(in million)
Service 1970 1989 2000
Pensions 10.2 14.8 23.0
Unemployment benefits 0.1 1.4 3.2
Child subsidies 6.9 9.2 9.7
Social welfare 1.5 3.3 2.7
13
Increase in Welfare PaymentsGermany, 1970-2000
(Billion )
Service 1970 1989 2000
Pensions 27.9 111.3 232.0
Medical care 12.2 68.7 133.7
Unemployment 1.1 13.2 60.3
Child subsidies 1.5 5.7 25.9
Social welfare 1.7 14.7 23.3
14
Contributions to Social Security Pension Fund
Germany, 2003
  • Premiums 19.5 of wages (equally shared between
    employer and employee)
  • Wage limits for assessing premiums
  • Western Germany 5.100
  • Eastern Germany 4.250
  • Revenue of pension fund
  • Premiums 75
  • Federal subsidy 25

15
AGENDA 2010 (Germany 2003)Major Reform Items
(1)
  • Tax Reform (previouslygt1/1/04gt1/1/05)
  • Lowest tax bracket 19.9 gt 16 gt 15
  • Highest tax bracket 48.5 gt 45 gt 42
  • Modest loosening of job security (esp. for small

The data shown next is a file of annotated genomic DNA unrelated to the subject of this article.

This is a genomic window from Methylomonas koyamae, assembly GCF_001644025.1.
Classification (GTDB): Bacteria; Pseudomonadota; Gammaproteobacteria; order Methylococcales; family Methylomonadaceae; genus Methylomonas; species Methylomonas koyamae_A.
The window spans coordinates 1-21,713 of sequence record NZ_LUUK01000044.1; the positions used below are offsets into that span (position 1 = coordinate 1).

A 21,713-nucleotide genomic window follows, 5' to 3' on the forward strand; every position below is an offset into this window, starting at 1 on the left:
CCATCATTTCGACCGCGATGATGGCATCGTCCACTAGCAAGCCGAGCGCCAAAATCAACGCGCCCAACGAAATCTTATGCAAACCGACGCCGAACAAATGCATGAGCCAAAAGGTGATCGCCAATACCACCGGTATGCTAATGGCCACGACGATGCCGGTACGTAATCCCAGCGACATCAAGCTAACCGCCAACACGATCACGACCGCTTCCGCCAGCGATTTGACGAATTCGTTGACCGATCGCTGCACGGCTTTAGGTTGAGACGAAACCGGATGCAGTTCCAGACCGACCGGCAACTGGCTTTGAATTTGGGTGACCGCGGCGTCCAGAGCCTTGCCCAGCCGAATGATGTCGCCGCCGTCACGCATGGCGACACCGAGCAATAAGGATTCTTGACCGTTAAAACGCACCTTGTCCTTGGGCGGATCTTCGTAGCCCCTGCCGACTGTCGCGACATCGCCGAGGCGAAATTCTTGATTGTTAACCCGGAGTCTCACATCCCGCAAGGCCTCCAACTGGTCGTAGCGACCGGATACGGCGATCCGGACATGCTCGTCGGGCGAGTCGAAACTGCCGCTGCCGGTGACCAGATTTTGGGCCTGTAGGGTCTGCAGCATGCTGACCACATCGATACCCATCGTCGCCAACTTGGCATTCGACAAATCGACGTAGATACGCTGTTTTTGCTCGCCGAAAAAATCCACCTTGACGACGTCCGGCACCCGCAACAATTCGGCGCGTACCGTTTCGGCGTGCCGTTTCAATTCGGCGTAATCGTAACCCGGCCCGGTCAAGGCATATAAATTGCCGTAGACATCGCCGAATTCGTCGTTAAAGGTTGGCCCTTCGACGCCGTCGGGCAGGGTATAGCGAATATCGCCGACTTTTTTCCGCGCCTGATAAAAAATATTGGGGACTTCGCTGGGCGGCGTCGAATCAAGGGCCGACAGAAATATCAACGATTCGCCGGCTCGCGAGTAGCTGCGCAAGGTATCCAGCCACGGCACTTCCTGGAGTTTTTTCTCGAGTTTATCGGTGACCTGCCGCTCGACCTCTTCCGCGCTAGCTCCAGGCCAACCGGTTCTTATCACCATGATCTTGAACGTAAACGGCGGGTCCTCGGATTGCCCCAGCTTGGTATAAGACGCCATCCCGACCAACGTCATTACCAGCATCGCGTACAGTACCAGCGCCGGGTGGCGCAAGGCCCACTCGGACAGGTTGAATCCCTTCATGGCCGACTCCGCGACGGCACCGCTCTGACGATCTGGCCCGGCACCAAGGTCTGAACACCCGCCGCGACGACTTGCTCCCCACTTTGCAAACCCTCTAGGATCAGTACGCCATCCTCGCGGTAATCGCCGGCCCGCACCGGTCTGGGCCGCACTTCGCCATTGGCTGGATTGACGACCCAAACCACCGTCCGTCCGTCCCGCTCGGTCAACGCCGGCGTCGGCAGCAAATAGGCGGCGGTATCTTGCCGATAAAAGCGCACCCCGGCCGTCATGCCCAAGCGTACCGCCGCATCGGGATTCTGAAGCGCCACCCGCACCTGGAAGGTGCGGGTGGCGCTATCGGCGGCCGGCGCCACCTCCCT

firms) facilitating termination
  • More flexibility for mini jobs

16
AGENDA 2010 (Germany 2003)Major Reform Items
(2)
  • Tightening unemployment compensation
  • Unemployment insurance 18 gt 12 months
  • Combine unemployment assistance with social
    welfare
  • Any reasonable job offer must be accepted
  • Reducing health care benefits
  • Copayments of 10 for physicians, prescriptions,
    hospital (min.5/max.10 per service, max. 2 of
    gross income/year)

17
AGENDA 2010 (Germany 2003)Major Reform Items
(3)
  • Scaling down social security benefits
  • No increase of payments in 2004
  • Sustainability Factor for adjusting future pay
    levels to ratio contributors/recipients
  • Cap premiums (now 19.5) at 20/22 (20/30)
  • Increase age of eligibility to 63 (67 in 2035?)
  • Enhance employment opportunities for older
    workers

18
3. Challenges to the welfare state
  • More people are in need of welfare
  • There are more older people
  • More people need (increasingly costly) medical
    care
  • More people are (longer) unemployed
  • Resources remain (at best) constant
  • Largely stagnant economies
  • Shifts in ratio of working to retired population
  • Contributory schemes drive up cost of labor
  • Limits to tax increases

19
The Ageing of Germany
20
Ratio of population 65 and over to the labor